Time for a turnaround
Dhoni hasn't been in the best of form and it's time the India skipper comes good, writes Sanjjeev Karan Samyal. Key numbersindia Updated: Mar 29, 2011 01:48 IST
If Virender Sehwag and Virat Kohli launched India's Cup campaign with blistering hundreds in the opener at Dhaka, Sachin Tendulkar, Yuvraj Singh and Gautam Gambhir continued the team's march with consistent performances.
The worry at the start was that India were banking on individual performances, but when required, the batting line-up produced a team effort to knock out defending champions Australia. Suresh Raina, out of favour till then, came good at the right time.
As the batsmen gear up for the high voltage semifinal against Pakistan, there is a vital cog which remains a cause of concern. Mahendra Singh Dhoni is the only batsman who will go into the game low on confidence.
In seven outings, the skipper's highest score is 34, but the bigger worry is the strike rate of 71.83. A cause of anxiety has been India's inability to shift gears towards the end of the innings, and Dhoni's poor run has contributed to it.
His strike rate is much below the career rate of 87.39. In fact, it is the slowest he has batted in any series. "When you change your intent, you have to make a lot of technical adjustments. His success was based on aggression; he was an all out attacking batsman," explained a former India stalwart.Lack of opportunity
Dhoni attributed his lack of runs to lack of opportunities. "If you see our batting, our top order has batted really well, which means more often than not the lower order is getting to bat when they are looking to accelerate or when we have lost quite a few wickets and again we are looking to bat for whatever number of overs are left," Dhoni said.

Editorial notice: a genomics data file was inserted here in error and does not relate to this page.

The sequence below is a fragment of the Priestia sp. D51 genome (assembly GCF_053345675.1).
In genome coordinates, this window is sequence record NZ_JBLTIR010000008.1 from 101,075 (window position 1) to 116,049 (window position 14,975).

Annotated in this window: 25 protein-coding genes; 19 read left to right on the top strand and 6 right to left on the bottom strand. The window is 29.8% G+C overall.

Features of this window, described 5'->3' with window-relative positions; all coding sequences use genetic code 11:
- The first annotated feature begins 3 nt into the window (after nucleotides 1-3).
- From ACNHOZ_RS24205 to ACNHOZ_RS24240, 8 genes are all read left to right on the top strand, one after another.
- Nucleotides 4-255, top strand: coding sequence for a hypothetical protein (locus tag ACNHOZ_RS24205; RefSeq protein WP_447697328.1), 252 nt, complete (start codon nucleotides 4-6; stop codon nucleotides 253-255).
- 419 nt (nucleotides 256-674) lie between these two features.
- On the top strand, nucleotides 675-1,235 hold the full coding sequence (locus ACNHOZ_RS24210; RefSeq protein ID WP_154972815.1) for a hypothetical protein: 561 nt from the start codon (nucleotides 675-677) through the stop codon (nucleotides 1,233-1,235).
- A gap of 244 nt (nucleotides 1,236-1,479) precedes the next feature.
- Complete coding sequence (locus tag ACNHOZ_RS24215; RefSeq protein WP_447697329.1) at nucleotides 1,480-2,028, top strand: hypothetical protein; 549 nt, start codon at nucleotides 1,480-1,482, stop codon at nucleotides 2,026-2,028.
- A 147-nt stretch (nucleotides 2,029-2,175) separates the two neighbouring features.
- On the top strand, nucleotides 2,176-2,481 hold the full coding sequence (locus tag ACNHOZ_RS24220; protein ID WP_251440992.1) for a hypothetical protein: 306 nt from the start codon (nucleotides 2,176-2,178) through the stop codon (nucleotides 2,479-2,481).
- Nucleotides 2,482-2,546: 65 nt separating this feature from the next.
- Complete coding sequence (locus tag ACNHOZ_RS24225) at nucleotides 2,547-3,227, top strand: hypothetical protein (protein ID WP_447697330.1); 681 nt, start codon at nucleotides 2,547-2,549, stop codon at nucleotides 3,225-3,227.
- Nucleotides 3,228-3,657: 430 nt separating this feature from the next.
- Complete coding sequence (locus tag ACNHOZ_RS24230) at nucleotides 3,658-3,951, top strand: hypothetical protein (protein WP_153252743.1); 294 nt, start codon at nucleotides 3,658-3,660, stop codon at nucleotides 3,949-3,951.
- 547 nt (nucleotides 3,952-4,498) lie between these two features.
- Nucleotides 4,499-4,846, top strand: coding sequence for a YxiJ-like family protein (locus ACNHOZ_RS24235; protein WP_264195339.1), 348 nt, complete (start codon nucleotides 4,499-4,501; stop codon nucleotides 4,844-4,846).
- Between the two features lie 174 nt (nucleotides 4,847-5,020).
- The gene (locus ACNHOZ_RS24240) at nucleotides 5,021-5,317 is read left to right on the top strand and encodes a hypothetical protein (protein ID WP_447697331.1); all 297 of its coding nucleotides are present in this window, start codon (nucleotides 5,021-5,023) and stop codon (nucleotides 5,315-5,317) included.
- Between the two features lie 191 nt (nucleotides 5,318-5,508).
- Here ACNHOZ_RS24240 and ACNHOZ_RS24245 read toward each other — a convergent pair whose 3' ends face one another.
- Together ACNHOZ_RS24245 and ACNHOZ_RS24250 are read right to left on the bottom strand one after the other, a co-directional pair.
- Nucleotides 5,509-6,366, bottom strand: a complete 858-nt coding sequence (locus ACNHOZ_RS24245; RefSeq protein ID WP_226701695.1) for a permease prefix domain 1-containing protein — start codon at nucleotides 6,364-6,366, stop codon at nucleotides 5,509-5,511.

"I'm satisfied with the effort but of course the more runs we score, the better it is for the side," he added.
There are different ways of checking a player's form. The pull and hook is a decent test, especially in Dhoni's case. When these horizontal bat shots come out well off his blade, it's an ominous sign for the bowlers.
"You can play a great cover drive or a powerful square-cut but the stroke which proves to the bowler that you are on top of him, is the pull shot," said Australia's batting star of the 1970s, Doug Walters.
It's not just about the runs added to the team total, there is a certain importance attached to the personal form of the captain. An in-form leader can inspire the team with his deeds.
There have been exceptions but a majority of successful captains have also been the best players. In a game where one is looking to exploit the smallest of chinks in the other's armoury, Dhoni can expect to be targetted by Pakistan on Wednesday.
Dhoni's biggest quality is that he is always game for a fight. If he loses this X-factor, there is genuine fear of him losing the winning touch.
His record against Pakistan is good (23 innings, 976 runs, at an average of 54.22) and Wednesday will be the ideal platform to signal a turnaround.